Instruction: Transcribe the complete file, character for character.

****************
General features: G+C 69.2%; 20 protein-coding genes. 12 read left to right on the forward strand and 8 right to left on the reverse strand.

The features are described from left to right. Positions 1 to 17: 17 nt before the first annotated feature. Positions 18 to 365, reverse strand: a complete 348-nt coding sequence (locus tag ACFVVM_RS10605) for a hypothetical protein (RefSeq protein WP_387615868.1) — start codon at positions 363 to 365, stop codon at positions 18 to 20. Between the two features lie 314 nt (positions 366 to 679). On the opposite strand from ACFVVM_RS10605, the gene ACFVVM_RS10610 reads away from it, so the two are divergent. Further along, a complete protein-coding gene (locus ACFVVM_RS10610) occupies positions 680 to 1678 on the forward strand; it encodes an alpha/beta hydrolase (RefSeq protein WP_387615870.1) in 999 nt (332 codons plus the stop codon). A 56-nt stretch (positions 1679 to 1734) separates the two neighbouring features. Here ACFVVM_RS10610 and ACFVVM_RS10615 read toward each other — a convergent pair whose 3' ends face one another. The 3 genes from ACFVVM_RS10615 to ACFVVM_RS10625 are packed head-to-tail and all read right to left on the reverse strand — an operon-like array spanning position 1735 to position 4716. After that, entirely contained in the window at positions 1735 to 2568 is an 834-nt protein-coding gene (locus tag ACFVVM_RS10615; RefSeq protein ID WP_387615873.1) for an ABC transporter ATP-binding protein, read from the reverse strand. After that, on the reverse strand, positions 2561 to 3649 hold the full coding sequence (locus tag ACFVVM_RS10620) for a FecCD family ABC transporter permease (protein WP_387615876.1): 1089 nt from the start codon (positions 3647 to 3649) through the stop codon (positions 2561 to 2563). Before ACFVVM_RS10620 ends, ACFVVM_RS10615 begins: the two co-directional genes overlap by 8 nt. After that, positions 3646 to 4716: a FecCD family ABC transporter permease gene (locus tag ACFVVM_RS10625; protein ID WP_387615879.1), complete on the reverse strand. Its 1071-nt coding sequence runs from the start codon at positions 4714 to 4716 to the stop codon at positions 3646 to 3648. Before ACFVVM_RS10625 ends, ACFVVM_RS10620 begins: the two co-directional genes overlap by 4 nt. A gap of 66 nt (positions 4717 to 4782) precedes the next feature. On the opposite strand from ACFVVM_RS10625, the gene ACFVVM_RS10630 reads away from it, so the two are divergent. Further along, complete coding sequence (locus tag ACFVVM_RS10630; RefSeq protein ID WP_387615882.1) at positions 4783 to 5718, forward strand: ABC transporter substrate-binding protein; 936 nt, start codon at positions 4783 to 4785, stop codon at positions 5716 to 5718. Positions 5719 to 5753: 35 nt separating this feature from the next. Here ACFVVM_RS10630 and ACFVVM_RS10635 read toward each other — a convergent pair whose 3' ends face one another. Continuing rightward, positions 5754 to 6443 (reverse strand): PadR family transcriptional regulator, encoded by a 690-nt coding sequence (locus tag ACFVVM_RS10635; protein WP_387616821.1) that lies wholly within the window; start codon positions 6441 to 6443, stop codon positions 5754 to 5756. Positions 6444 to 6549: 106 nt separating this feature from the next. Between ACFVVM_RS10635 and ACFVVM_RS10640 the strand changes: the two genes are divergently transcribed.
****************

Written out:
General features: G+C 69.2%; 20 protein-coding genes. 12 read left to right on the forward strand and 8 right to left on the reverse strand.

The features are described from left to right. Positions 1 to 17: 17 nt before the first annotated feature. Positions 18 to 365, reverse strand: a complete 348-nt coding sequence (locus tag ACFVVM_RS10605) for a hypothetical protein (RefSeq protein WP_387615868.1) — start codon at positions 363 to 365, stop codon at positions 18 to 20. Between the two features lie 314 nt (positions 366 to 679). On the opposite strand from ACFVVM_RS10605, the gene ACFVVM_RS10610 reads away from it, so the two are divergent. Further along, a complete protein-coding gene (locus ACFVVM_RS10610) occupies positions 680 to 1678 on the forward strand; it encodes an alpha/beta hydrolase (RefSeq protein WP_387615870.1) in 999 nt (332 codons plus the stop codon). A 56-nt stretch (positions 1679 to 1734) separates the two neighbouring features. Here ACFVVM_RS10610 and ACFVVM_RS10615 read toward each other — a convergent pair whose 3' ends face one another. The 3 genes from ACFVVM_RS10615 to ACFVVM_RS10625 are packed head-to-tail and all read right to left on the reverse strand — an operon-like array spanning position 1735 to position 4716. After that, entirely contained in the window at positions 1735 to 2568 is an 834-nt protein-coding gene (locus tag ACFVVM_RS10615; RefSeq protein ID WP_387615873.1) for an ABC transporter ATP-binding protein, read from the reverse strand. After that, on the reverse strand, positions 2561 to 3649 hold the full coding sequence (locus tag ACFVVM_RS10620) for a FecCD family ABC transporter permease (protein WP_387615876.1): 1089 nt from the start codon (positions 3647 to 3649) through the stop codon (positions 2561 to 2563). Before ACFVVM_RS10620 ends, ACFVVM_RS10615 begins: the two co-directional genes overlap by 8 nt. After that, positions 3646 to 4716: a FecCD family ABC transporter permease gene (locus tag ACFVVM_RS10625; protein ID WP_387615879.1), complete on the reverse strand. Its 1071-nt coding sequence runs from the start codon at positions 4714 to 4716 to the stop codon at positions 3646 to 3648. Before ACFVVM_RS10625 ends, ACFVVM_RS10620 begins: the two co-directional genes overlap by 4 nt. A gap of 66 nt (positions 4717 to 4782) precedes the next feature. On the opposite strand from ACFVVM_RS10625, the gene ACFVVM_RS10630 reads away from it, so the two are divergent. Further along, complete coding sequence (locus tag ACFVVM_RS10630; RefSeq protein ID WP_387615882.1) at positions 4783 to 5718, forward strand: ABC transporter substrate-binding protein; 936 nt, start codon at positions 4783 to 4785, stop codon at positions 5716 to 5718. Positions 5719 to 5753: 35 nt separating this feature from the next. Here ACFVVM_RS10630 and ACFVVM_RS10635 read toward each other — a convergent pair whose 3' ends face one another. Continuing rightward, positions 5754 to 6443 (reverse strand): PadR family transcriptional regulator, encoded by a 690-nt coding sequence (locus tag ACFVVM_RS10635; protein WP_387616821.1) that lies wholly within the window; start codon positions 6441 to 6443, stop codon positions 5754 to 5756. Positions 6444 to 6549: 106 nt separating this feature from the next. Between ACFVVM_RS10635 and ACFVVM_RS10640 the strand changes: the two genes are divergently transcribed.